Woozy, nimble, earthy, and amiable, Drinking Buddies is a sly slice of bittersweet relationship comedy. Workshopped, and mostly shot in small spaces making terrific use of improvisation, this fresh and rebellious quasi rom-com liberates the glamorous Olivia Wilde (In Time, House) from the shackles of two-dimensional studio fare, reinventing her as a laidback tomboy.
If Jake Johnson (Safety Not Guaranteed, 21 Jump Street), Anna Kendrick (Up in the Air, 50/50), and Ron Livingston (Office Space, The Conjuring) are unsurprisingly persuasive in this setting, Wilde not only quashes any reservations about her aptitude, but just about makes us forget her great beauty through her staunch and subtle portrayal of the selfish Kate, someone trying to find happiness in all the wrong ways. The quartet feels its way around the edges of what they want, exploiting their friends to work out their own issues.
Writer-director-editor Joe Swanberg subverts and even defies expectations: thirty minutes in, the movie resembles a predictable romantic quadrangle on the path to cliché, and then suddenly it goes somewhere much more interesting. He fixates on the minutiae, the feints and thrusts we make in sorting matters of head and heart, and offers disarming doses of both charm and wisdom. He even achieves an occasional heady aura of ad lib flirtatiousness mixed with a will-they-or-won’t-they suspense.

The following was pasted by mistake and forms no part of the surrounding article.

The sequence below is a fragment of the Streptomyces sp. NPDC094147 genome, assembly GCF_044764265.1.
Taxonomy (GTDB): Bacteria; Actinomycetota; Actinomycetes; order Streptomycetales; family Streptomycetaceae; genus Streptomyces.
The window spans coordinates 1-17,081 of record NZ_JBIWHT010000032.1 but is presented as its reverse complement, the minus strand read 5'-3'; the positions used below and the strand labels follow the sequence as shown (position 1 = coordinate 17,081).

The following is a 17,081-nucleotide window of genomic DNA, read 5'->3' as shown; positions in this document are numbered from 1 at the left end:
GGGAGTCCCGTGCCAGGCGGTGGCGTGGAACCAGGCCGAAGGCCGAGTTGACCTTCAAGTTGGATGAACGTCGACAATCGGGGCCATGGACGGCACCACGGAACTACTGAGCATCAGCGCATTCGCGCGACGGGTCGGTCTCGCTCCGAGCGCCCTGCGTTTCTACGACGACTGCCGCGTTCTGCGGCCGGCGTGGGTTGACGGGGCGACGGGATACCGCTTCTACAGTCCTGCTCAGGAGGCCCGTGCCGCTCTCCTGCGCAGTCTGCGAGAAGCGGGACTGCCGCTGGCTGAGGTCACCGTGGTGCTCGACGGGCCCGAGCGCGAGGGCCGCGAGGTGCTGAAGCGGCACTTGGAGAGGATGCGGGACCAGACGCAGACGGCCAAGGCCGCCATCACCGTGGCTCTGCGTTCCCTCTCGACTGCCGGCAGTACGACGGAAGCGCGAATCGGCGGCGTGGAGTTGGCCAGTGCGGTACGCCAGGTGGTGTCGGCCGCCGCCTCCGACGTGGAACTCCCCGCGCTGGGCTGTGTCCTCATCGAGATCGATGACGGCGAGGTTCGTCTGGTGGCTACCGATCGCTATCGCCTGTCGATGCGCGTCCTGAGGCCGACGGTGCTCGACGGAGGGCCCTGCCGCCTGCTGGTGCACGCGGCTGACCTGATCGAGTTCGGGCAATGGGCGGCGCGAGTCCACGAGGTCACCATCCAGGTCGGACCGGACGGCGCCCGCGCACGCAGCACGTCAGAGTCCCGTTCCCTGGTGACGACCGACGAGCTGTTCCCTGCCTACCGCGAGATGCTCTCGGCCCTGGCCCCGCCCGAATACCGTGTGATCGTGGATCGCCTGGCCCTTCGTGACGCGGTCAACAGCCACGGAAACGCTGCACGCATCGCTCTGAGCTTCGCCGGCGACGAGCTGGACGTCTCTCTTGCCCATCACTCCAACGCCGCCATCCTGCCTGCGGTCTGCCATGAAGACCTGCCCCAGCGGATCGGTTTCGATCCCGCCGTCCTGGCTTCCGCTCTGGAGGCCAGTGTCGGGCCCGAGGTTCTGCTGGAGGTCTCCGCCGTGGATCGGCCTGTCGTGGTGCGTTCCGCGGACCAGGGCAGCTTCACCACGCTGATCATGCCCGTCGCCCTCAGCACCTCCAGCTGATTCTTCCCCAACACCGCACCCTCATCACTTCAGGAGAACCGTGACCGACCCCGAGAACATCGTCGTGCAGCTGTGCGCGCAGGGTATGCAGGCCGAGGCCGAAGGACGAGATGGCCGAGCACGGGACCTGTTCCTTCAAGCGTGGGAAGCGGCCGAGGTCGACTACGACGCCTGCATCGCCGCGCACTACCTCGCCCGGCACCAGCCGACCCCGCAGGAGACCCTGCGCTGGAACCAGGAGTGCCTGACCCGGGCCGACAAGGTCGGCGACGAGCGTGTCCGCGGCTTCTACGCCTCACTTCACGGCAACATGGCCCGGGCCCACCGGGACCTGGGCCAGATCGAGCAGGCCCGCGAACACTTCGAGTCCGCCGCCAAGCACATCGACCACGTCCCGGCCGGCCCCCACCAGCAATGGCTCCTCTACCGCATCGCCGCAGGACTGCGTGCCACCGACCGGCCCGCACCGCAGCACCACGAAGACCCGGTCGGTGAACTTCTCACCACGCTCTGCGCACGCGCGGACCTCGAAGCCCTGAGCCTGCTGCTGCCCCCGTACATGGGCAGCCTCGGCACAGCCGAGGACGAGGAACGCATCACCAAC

Unscripted, meandering, and devoid of plot (and often dialogue), the film is soberly told, with booze weirdly muting and endlessly deferring the sexual drama. The discourses are totally disposable yet sneakily intelligent, and its top-shelf cast delivers the goods, especially in the dandily understated finale.
Loose, raffish, and ambling, Drinking Buddies won’t change your world, and it’s not something you’re likely to remember, but it’s a three-dimensional narrative with a pair of terrific performances, and its lack of happenstance is more refreshing than off-putting. It is the result of murky attraction and ominous hesitation, built on microexpressions. Courtesy of Swanberg and Wilde, mumblecore has been elevated another notch.